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A Big Supreme Court Win for LGBT Folks, and Especially Transgender Persons

Updated: May 20

The LGBTQ+ community is celebrating a long-overdue victory after the release of a landmark ruling by the Supreme Court on Monday. Finally, Title VII of the Civil Rights Act extends to protect people who are discriminated at work due to their gender or sexual orientation. Before the decision came down, it was legal to fire a person simply because they are LGBT, and for no other reason.

Not anymore.

In a surprise turn, Justice Neil Gorsuch wrote the 6-3 opinion, joined by Chief Justice John Roberts and the remaining four progressive justices.

Justice Gorsuch explains the court’s reasoning:

There is simply no escaping the role intent plays here: Just as sex is necessarily a but-for cause when an employer discriminates against homosexual or transgender employees, an employer who discriminates on these grounds inescapably intends to rely on sex in its decision making.”

The ruling was based on three separate discrimination cases: a skydiving instructor who was fired for being gay, a social worker who was terminated after joining a gay softball league, and a case, brought by Aimee Stephens, who was fired from her job as a funeral director for being a transgender woman.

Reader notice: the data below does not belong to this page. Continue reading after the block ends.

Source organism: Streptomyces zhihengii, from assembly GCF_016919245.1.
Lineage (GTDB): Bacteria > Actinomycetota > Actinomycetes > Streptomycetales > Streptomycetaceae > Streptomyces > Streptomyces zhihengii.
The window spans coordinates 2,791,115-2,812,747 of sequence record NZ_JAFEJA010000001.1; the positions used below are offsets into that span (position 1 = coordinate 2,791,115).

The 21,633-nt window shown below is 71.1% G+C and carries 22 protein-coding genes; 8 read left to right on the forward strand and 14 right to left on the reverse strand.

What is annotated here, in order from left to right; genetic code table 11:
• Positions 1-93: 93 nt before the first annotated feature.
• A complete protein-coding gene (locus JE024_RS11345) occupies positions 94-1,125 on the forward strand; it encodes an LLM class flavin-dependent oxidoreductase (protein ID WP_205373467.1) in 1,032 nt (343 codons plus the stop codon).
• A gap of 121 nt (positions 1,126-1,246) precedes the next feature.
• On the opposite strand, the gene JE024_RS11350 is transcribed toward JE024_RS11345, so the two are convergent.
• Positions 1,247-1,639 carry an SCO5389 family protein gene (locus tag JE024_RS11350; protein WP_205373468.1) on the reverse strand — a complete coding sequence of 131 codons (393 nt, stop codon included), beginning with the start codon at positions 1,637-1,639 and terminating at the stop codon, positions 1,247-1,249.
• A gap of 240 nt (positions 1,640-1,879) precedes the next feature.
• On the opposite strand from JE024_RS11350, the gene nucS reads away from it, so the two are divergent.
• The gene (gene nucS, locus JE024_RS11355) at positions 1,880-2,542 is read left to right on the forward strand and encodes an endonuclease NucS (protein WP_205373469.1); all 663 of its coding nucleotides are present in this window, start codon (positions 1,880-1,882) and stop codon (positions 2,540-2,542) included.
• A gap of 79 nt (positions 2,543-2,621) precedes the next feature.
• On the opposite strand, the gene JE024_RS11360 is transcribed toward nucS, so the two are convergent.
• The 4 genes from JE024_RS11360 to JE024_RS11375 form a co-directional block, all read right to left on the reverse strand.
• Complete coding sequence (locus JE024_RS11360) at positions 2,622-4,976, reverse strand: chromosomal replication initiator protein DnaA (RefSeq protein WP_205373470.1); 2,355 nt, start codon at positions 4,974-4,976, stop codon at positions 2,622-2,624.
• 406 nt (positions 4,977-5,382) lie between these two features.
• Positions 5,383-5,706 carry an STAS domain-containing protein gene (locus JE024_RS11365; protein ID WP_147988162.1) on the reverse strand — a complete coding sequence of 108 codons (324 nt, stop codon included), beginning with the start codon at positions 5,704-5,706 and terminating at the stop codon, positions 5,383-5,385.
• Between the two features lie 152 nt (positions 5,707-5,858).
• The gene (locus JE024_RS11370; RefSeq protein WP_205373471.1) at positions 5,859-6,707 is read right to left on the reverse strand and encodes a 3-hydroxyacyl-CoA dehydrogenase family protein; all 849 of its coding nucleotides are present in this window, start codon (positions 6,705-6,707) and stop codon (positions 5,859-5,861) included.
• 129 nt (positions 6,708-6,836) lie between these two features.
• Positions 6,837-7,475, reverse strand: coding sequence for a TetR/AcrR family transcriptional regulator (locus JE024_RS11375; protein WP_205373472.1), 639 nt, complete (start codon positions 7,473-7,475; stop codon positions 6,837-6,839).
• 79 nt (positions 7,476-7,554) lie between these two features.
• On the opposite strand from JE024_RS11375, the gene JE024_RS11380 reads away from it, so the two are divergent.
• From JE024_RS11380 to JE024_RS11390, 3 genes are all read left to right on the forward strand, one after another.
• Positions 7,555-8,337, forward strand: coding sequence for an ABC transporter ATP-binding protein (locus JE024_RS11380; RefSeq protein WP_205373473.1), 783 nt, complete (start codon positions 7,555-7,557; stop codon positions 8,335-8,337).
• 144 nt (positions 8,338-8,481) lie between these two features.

Unfortunately, Aimee Stephens did not live to see the groundbreaking legacy she left behind, as she passed in May of this year. In 2013, Aimee told her co-workers in confidence that she had struggled with oppression around her gender identity and was a transgender woman. After coming out to her co-workers, she was fired from her role as a director of a funeral home. Her former boss testified that the sole reason she was fired was that Aimee came out as transgender. Her courage in coming forward and fighting on behalf of transgender workers, one of the most marginalized and oppressed groups in the country, will live on in this historic ruling.

This ruling is groundbreaking for a number of reasons. While twenty-two states already have statutes protecting workers from discrimination based on sexual orientation, LGBT employees in more conservative states have been left in fear of their careers for many years. And while many states do protect gay or lesbian people, many of those states do not have any or many laws protecting transgender people.

The Court’s decision will finally provide gay and transgender workers a long-overdue sense of security when they experience illegal discrimination at work.

In such turbulent times of division, this was a much-needed win for equality. The Supreme Court’s decision opens the door for many of those most vulnerable to discrimination to feel some power to advocate for change.

If you have experienced discrimination in your workplace due to sexual orientation or gender identity, please contact the employment team at the Gomerman | Bourn & Associates, a diverse and LGBT inclusive workspace. Call (415) 545-8608 to speak with an attorney regarding your case.

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